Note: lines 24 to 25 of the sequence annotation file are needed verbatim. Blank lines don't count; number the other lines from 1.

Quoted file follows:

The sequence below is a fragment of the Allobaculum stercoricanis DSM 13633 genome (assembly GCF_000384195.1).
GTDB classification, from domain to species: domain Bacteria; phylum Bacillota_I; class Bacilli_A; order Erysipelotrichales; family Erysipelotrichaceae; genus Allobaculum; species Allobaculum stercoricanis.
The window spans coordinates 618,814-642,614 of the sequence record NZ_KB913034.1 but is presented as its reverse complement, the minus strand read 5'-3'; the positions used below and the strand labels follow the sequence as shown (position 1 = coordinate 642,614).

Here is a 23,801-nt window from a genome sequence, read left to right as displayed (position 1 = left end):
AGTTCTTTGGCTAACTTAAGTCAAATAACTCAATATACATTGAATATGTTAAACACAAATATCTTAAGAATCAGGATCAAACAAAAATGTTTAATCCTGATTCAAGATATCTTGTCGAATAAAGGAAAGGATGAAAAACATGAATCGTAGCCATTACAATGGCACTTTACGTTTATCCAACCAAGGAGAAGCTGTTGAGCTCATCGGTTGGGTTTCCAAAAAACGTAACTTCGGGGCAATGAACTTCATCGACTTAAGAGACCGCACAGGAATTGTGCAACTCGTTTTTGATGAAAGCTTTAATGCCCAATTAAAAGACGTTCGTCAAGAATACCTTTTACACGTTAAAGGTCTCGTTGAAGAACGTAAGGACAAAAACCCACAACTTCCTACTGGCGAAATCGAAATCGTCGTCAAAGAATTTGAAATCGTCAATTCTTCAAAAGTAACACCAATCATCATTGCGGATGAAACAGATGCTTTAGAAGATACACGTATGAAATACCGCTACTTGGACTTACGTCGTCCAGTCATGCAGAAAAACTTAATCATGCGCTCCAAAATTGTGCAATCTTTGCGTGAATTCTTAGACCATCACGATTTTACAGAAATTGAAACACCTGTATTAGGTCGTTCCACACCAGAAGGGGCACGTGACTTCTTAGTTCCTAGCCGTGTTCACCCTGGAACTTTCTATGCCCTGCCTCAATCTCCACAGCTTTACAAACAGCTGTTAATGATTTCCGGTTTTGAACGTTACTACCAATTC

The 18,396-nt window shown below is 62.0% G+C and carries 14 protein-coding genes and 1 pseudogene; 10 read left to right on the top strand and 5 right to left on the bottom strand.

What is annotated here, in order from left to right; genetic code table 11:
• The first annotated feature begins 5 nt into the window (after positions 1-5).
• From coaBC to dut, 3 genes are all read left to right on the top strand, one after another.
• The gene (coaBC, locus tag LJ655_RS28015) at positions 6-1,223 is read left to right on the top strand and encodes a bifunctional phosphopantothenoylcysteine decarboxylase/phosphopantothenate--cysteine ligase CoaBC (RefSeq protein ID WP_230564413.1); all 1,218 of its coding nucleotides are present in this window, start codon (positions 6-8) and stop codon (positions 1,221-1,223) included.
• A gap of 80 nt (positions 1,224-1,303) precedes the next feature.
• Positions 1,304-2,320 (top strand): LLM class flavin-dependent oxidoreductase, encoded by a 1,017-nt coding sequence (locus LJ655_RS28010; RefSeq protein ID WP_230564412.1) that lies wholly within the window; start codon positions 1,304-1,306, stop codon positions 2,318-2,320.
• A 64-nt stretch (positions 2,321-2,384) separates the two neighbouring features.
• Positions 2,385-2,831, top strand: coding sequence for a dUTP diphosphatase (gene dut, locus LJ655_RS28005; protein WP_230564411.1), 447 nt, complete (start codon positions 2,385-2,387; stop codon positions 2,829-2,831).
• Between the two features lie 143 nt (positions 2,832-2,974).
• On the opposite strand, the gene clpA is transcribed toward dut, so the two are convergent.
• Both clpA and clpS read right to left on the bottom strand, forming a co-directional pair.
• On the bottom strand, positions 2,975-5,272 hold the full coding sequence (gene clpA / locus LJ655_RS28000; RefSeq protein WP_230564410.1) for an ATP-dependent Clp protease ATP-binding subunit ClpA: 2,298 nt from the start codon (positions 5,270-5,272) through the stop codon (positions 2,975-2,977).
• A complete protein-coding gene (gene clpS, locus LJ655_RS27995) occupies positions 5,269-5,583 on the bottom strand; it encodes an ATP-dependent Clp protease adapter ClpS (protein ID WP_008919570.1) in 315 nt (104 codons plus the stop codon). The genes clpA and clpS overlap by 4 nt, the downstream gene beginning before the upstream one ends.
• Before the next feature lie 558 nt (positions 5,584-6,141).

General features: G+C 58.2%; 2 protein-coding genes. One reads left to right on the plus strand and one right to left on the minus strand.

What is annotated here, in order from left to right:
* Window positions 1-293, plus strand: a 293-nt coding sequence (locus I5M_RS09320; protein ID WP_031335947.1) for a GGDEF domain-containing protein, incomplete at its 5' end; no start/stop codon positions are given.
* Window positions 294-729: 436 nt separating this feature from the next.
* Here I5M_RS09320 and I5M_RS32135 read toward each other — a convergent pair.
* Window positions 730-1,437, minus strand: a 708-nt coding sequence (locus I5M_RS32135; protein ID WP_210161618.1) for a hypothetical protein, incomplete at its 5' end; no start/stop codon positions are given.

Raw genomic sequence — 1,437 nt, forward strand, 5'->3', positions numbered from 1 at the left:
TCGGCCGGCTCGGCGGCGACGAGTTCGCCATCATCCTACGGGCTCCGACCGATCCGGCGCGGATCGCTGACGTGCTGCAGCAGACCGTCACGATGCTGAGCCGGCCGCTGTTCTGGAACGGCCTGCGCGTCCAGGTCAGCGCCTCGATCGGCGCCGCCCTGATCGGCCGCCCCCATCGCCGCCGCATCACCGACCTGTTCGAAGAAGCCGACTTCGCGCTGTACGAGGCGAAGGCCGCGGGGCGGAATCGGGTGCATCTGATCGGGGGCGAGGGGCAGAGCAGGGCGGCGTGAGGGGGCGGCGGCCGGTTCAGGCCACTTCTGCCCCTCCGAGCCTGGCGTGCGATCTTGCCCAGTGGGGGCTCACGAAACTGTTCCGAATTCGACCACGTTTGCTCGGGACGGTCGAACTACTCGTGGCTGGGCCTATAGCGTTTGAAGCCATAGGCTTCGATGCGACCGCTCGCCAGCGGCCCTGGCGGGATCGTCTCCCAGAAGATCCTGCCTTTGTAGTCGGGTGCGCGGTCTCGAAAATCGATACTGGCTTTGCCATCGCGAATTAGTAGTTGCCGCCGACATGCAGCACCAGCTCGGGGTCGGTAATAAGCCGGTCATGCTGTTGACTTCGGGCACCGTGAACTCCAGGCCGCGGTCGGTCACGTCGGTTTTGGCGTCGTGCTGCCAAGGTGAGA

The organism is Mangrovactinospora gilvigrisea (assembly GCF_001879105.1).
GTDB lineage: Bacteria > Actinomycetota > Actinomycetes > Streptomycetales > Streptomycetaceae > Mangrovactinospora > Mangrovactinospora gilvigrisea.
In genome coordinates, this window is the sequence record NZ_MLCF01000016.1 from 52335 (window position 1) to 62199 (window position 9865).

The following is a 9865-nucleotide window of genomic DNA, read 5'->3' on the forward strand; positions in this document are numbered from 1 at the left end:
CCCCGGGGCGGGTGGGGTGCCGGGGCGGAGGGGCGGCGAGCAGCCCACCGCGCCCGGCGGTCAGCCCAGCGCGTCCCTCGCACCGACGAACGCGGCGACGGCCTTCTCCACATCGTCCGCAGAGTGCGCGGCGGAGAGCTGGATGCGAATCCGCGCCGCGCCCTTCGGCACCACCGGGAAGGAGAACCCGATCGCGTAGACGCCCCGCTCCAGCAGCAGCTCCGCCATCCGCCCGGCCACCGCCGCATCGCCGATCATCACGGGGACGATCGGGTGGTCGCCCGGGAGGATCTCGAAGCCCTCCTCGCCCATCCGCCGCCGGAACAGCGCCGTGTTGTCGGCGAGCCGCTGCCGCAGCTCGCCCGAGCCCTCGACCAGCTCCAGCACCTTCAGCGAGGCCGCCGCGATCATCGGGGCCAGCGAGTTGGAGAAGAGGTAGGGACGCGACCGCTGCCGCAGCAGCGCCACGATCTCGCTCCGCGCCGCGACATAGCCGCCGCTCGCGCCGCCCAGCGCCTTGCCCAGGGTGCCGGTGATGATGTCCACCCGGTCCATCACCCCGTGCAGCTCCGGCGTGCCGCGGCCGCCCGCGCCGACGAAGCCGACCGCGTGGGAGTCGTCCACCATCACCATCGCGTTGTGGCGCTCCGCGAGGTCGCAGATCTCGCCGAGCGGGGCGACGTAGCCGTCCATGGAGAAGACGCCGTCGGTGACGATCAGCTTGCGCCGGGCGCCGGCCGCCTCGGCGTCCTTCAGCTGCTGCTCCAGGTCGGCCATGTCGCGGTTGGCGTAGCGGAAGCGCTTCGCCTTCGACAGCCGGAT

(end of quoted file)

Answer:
* Window positions 294-729: 436 nt separating this feature from the next.
* Here I5M_RS09320 and I5M_RS32135 read toward each other — a convergent pair.